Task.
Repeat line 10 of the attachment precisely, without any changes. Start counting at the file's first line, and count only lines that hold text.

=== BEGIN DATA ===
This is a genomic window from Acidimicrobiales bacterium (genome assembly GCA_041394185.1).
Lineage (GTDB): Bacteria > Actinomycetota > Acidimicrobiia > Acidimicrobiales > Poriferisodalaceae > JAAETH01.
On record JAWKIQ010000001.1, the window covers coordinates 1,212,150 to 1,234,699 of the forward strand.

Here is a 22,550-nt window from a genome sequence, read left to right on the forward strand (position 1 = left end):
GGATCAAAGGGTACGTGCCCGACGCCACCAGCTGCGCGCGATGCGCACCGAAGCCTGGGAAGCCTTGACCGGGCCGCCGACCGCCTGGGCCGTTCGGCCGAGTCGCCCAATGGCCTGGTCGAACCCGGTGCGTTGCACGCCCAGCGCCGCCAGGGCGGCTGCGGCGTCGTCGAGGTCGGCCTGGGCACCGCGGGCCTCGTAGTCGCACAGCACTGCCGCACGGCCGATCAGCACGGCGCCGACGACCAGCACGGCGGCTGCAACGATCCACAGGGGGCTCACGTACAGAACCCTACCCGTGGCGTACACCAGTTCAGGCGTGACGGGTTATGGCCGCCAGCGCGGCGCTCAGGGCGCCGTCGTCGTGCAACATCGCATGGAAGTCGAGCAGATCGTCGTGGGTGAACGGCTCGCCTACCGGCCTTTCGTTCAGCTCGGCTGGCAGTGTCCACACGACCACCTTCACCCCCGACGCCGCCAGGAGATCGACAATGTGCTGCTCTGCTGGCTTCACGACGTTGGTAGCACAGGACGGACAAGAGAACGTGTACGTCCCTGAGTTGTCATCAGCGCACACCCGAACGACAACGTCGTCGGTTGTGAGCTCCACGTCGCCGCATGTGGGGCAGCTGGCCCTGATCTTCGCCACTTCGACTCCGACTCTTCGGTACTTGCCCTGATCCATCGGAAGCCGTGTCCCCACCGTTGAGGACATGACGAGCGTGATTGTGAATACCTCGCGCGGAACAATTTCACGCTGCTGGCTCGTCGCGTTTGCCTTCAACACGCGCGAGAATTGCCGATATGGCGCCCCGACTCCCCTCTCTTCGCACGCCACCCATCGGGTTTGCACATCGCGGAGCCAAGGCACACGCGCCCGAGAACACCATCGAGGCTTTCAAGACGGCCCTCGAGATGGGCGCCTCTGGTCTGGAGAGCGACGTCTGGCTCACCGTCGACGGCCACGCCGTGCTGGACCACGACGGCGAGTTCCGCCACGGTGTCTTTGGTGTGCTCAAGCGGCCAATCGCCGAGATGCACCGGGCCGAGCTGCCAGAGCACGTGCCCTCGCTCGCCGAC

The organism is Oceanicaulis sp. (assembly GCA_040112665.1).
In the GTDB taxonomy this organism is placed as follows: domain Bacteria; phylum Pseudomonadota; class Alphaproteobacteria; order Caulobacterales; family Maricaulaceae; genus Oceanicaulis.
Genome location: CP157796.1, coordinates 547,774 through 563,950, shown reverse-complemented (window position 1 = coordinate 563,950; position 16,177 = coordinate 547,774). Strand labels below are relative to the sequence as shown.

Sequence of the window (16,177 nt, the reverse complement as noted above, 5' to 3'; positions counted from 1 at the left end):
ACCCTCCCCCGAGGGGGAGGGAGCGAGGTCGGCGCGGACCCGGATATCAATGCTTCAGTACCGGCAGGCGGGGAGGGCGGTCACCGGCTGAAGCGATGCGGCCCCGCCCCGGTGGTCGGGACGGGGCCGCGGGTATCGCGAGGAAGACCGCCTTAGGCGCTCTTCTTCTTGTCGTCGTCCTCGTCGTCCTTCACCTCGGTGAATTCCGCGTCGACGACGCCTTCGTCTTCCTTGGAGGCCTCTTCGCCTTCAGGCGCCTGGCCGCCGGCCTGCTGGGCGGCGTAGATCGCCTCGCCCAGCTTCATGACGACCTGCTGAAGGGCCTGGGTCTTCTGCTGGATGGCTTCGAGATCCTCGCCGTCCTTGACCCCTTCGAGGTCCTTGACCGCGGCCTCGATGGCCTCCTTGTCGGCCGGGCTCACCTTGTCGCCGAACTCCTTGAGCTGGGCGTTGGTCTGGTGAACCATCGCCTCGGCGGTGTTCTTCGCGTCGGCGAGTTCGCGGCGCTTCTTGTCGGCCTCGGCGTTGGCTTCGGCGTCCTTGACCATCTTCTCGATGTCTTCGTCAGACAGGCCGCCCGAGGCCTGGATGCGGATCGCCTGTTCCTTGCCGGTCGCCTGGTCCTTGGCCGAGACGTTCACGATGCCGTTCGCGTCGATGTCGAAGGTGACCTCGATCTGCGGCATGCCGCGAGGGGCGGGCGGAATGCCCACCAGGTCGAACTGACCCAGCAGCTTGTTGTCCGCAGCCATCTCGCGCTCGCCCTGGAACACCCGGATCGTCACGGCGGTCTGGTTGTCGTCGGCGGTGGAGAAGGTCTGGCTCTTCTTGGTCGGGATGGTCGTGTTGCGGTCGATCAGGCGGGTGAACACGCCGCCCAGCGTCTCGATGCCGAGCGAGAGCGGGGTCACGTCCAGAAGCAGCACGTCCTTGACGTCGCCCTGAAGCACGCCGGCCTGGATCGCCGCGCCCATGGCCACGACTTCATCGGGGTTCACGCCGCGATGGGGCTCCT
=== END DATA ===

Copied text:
ACCCTCCCCCGAGGGGGAGGGAGCGAGGTCGGCGCGGACCCGGATATCAATGCTTCAGTACCGGCAGGCGGGGAGGGCGGTCACCGGCTGAAGCGATGCGGCCCCGCCCCGGTGGTCGGGACGGGGCCGCGGGTATCGCGAGGAAGACCGCCTTAGGCGCTCTTCTTCTTGTCGTCGTCCTCGTCGTCCTTCACCTCGGTGAATTCCGCGTCGACGACGCCTTCGTCTTCCTTGGAGGCCTCTTCGCCTTCAGGCGCCTGGCCGCCGGCCTGCTGGGCGGCGTAGATCGCCTCGCCCAGCTTCATGACGACCTGCTGAAGGGCCTGGGTCTTCTGCTGGATGGCTTCGAGATCCTCGCCGTCCTTGACCCCTTCGAGGTCCTTGACCGCGGCCTCGATGGCCTCCTTGTCGGCCGGGCTCACCTTGTCGCCGAACTCCTTGAGCTGGGCGTTGGTCTGGTGAACCATCGCCTCGGCGGTGTTCTTCGCGTCGGCGAGTTCGCGGCGCTTCTTGTCGGCCTCGGCGTTGGCTTCGGCGTCCTTGACCATCTTCTCGATGTCTTCGTCAGACAGGCCGCCCGAGGCCTGGATGCGGATCGCCTGTTCCTTGCCGGTCGCCTGGTCCTTGGCCGAGACGTTCACGATGCCGTTCGCGTCGATGTCGAAGGTGACCTCGATCTGCGGCATGCCGCGAGGGGCGGGCGGAATGCCCACCAGGTCGAACTGACCCAGCAGCTTGTTGTCCGCAGCCATCTCGCGCTCGCCCTGGAACACCCGGATCGTCACGGCGGTCTGGTTGTCGTCGGCGGTGGAGAAGGTCTGGCTCTTCTTGGTCGGGATGGTCGTGTTGCGGTCGATCAGGCGGGTGAACACGCCGCCCAGCGTCTCGATGCCGAGCGAGAGCGGGGTCACGTCCAGAAGCAGCACGTCCTTGACGTCGCCCTGAAGCACGCCGGCCTGGATCGCCGCGCCCATGGCCACGACTTCATCGGGGTTCACGCCGCGATGGGGCTCCT